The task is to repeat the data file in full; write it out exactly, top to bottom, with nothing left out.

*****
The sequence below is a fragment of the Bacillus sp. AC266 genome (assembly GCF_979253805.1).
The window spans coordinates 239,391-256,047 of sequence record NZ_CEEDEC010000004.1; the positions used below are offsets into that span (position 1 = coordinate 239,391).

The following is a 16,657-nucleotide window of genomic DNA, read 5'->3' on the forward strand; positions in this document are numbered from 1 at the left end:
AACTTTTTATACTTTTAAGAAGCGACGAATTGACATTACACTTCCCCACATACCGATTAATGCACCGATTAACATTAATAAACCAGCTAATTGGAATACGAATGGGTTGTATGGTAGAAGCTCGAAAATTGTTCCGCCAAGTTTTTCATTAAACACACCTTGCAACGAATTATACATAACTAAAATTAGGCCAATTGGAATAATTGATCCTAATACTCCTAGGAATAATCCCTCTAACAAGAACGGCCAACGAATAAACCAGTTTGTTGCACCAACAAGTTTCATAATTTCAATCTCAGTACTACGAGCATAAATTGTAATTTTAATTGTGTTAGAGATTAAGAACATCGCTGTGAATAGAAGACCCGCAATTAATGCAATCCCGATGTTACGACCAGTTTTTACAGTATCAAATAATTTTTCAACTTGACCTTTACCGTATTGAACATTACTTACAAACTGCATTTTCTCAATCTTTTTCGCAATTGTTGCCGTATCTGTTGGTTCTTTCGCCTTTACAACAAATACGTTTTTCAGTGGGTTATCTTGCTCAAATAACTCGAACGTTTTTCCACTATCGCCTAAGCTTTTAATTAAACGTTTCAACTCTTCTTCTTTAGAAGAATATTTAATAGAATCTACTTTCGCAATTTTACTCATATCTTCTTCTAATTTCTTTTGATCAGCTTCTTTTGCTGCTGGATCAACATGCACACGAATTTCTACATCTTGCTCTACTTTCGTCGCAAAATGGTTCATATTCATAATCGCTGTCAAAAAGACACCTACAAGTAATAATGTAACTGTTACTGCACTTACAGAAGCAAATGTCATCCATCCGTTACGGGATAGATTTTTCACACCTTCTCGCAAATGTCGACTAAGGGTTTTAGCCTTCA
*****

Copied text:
The sequence below is a fragment of the Bacillus sp. AC266 genome (assembly GCF_979253805.1).
The window spans coordinates 239,391-256,047 of sequence record NZ_CEEDEC010000004.1; the positions used below are offsets into that span (position 1 = coordinate 239,391).

The following is a 16,657-nucleotide window of genomic DNA, read 5'->3' on the forward strand; positions in this document are numbered from 1 at the left end:
AACTTTTTATACTTTTAAGAAGCGACGAATTGACATTACACTTCCCCACATACCGATTAATGCACCGATTAACATTAATAAACCAGCTAATTGGAATACGAATGGGTTGTATGGTAGAAGCTCGAAAATTGTTCCGCCAAGTTTTTCATTAAACACACCTTGCAACGAATTATACATAACTAAAATTAGGCCAATTGGAATAATTGATCCTAATACTCCTAGGAATAATCCCTCTAACAAGAACGGCCAACGAATAAACCAGTTTGTTGCACCAACAAGTTTCATAATTTCAATCTCAGTACTACGAGCATAAATTGTAATTTTAATTGTGTTAGAGATTAAGAACATCGCTGTGAATAGAAGACCCGCAATTAATGCAATCCCGATGTTACGACCAGTTTTTACAGTATCAAATAATTTTTCAACTTGACCTTTACCGTATTGAACATTACTTACAAACTGCATTTTCTCAATCTTTTTCGCAATTGTTGCCGTATCTGTTGGTTCTTTCGCCTTTACAACAAATACGTTTTTCAGTGGGTTATCTTGCTCAAATAACTCGAACGTTTTTCCACTATCGCCTAAGCTTTTAATTAAACGTTTCAACTCTTCTTCTTTAGAAGAATATTTAATAGAATCTACTTTCGCAATTTTACTCATATCTTCTTCTAATTTCTTTTGATCAGCTTCTTTTGCTGCTGGATCAACATGCACACGAATTTCTACATCTTGCTCTACTTTCGTCGCAAAATGGTTCATATTCATAATCGCTGTCAAAAAGACACCTACAAGTAATAATGTAACTGTTACTGCACTTACAGAAGCAAATGTCATCCATCCGTTACGGGATAGATTTTTCACACCTTCTCGCAAATGTCGACTAAGGGTTTTAGCCTTCA